Increasing Appropriate Vaccination: Community-Based Interventions Implemented in Combination
Task Force Finding
The Community Preventive Services Task Force recommends community-based interventions implemented in combination to increase vaccinations in targeted populations, on the basis of strong evidence of effectiveness in increasing vaccination rates.
The conclusion of strong evidence was based on findings from 17 studies that evaluated coordinated interventions to:
- Increase community demand
- Enhance access to vaccination services
- Reduce missed opportunities by vaccination providers
In 13 of the 17 studies, the community-based effort combined one or more interventions to increase community demand for vaccinations with one or more interventions to enhance access to vaccination services.
The Task Force notes that implementing manual outreach and tracking or home visits can be resource-intensive and costly, relative to other options for increasing vaccination rates. Such interventions should be used only when there is demonstrated need, and resources are available.
Read the full Task Force Finding and Rationale Statement for details including implementation issues, possible added benefits, potential harms, and evidence gaps.
Community-based interventions implemented in combination involve activities coordinated in a community to increase vaccination rates within a targeted population. Activities focus on increasing community demand for vaccinations and enhancing access to vaccination services. Efforts may also include interventions directed at vaccination providers.
Programs usually involve partnerships of community organizations, local government, and vaccination providers. Coordinated interventions may include:
- Client reminder and recall systems
- The use of staff to conduct manual outreach and tracking of clients
- Mass and small media
- Educational activities
- Expanded access to vaccination services
About the Systematic Review
The Task Force recommendation was made in June 2010. It is based on relevant evidence from two previously completed reviews (Multicomponent Interventions for Expanding Access in Healthcare Settings, and Multicomponent Interventions that include Education; search period 1980-1997) and an updated review (search period 1997-2009). Updates of reviews are conducted to incorporate more recent evidence.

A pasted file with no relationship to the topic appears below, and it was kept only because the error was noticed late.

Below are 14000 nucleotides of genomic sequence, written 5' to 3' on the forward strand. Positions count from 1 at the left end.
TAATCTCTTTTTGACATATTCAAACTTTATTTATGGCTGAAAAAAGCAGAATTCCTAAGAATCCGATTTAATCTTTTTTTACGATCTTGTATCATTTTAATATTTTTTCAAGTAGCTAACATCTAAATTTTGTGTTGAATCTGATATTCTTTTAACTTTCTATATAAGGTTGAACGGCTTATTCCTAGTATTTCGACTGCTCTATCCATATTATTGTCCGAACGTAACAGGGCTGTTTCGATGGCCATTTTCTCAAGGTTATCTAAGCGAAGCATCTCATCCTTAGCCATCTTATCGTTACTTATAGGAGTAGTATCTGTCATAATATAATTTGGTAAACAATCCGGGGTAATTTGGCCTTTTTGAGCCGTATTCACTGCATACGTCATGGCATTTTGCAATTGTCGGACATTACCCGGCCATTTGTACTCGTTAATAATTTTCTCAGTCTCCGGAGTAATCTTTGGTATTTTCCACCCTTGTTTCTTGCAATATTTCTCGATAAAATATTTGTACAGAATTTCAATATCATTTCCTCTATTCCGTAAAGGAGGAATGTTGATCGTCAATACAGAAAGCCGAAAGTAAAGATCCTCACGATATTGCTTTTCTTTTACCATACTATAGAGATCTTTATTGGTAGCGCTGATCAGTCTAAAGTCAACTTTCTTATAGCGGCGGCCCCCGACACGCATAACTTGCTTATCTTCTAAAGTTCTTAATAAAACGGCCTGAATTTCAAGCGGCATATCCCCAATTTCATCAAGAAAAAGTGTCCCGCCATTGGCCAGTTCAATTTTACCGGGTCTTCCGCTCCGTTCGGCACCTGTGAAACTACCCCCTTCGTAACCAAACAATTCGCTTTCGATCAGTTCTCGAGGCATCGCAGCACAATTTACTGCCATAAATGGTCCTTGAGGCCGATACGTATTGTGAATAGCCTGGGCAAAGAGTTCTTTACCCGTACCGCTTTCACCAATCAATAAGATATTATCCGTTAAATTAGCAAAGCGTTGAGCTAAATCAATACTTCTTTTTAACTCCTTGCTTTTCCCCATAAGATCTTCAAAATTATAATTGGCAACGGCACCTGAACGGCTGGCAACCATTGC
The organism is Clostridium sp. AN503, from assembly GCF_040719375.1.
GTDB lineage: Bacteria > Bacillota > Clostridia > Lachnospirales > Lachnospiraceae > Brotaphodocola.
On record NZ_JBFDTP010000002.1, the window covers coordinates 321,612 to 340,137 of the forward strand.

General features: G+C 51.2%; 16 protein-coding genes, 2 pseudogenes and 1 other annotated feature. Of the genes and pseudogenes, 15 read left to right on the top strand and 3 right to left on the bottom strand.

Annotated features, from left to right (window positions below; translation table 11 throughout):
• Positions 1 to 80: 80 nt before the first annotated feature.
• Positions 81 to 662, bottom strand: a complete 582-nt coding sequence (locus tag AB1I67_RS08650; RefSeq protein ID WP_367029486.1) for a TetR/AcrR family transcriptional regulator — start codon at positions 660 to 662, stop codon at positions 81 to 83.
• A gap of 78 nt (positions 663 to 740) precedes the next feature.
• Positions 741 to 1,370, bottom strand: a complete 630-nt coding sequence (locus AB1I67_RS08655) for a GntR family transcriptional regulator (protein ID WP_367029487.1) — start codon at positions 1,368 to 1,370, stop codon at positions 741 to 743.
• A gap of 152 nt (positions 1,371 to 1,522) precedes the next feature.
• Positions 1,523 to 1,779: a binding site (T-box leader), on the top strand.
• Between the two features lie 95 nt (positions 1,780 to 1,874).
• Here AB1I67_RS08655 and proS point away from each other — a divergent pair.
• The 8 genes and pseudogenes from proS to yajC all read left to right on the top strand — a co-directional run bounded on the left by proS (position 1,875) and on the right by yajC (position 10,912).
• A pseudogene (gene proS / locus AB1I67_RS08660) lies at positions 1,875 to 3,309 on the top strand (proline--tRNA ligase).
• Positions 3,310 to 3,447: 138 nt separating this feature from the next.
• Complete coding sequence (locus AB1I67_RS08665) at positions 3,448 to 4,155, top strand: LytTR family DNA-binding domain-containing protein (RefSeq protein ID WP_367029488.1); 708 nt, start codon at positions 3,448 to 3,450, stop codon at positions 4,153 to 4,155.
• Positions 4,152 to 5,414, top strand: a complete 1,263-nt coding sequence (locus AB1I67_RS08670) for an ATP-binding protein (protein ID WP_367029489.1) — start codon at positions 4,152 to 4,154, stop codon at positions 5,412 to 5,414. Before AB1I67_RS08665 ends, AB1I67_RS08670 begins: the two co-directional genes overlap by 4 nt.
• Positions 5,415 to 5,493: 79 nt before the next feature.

These reviews were conducted on behalf of the Task Force by a team of specialists in systematic review methods, and in research, practice and policy related to vaccinations to prevent diseases. Please subscribe to be notified as new materials on this topic become available.
Full peer-reviewed articles of this systematic review will be posted on the Community Guide website when published. Subscribe to be notified when we post these publications or other materials. See our library for previous Community Guide publications on this and other topics.
The findings and conclusions on this page are those of the Community Preventive Services Task Force and do not necessarily represent those of CDC. Task Force evidence-based recommendations are not mandates for compliance or spending. Instead, they provide information and options for decision makers and stakeholders to consider when determining which programs, services, and policies best meet the needs, preferences, available resources, and constraints of their constituents.
The content of publications of the Guide to Community Preventive Services is in the public domain. Citation as to source, however, is appreciated. Sample citation: Guide to Community Preventive Services. Increasing appropriate vaccination: community-based interventions implemented in combination (abbreviated). www.thecommunityguide.org/vaccines/universally/communityinterventions.html. Last updated: MM/DD/YYYY.
Review completed: June 2010
- Page last reviewed: June 2, 2014
- Page last updated: December 9, 2013
- Content source: The Guide to Community Preventive Services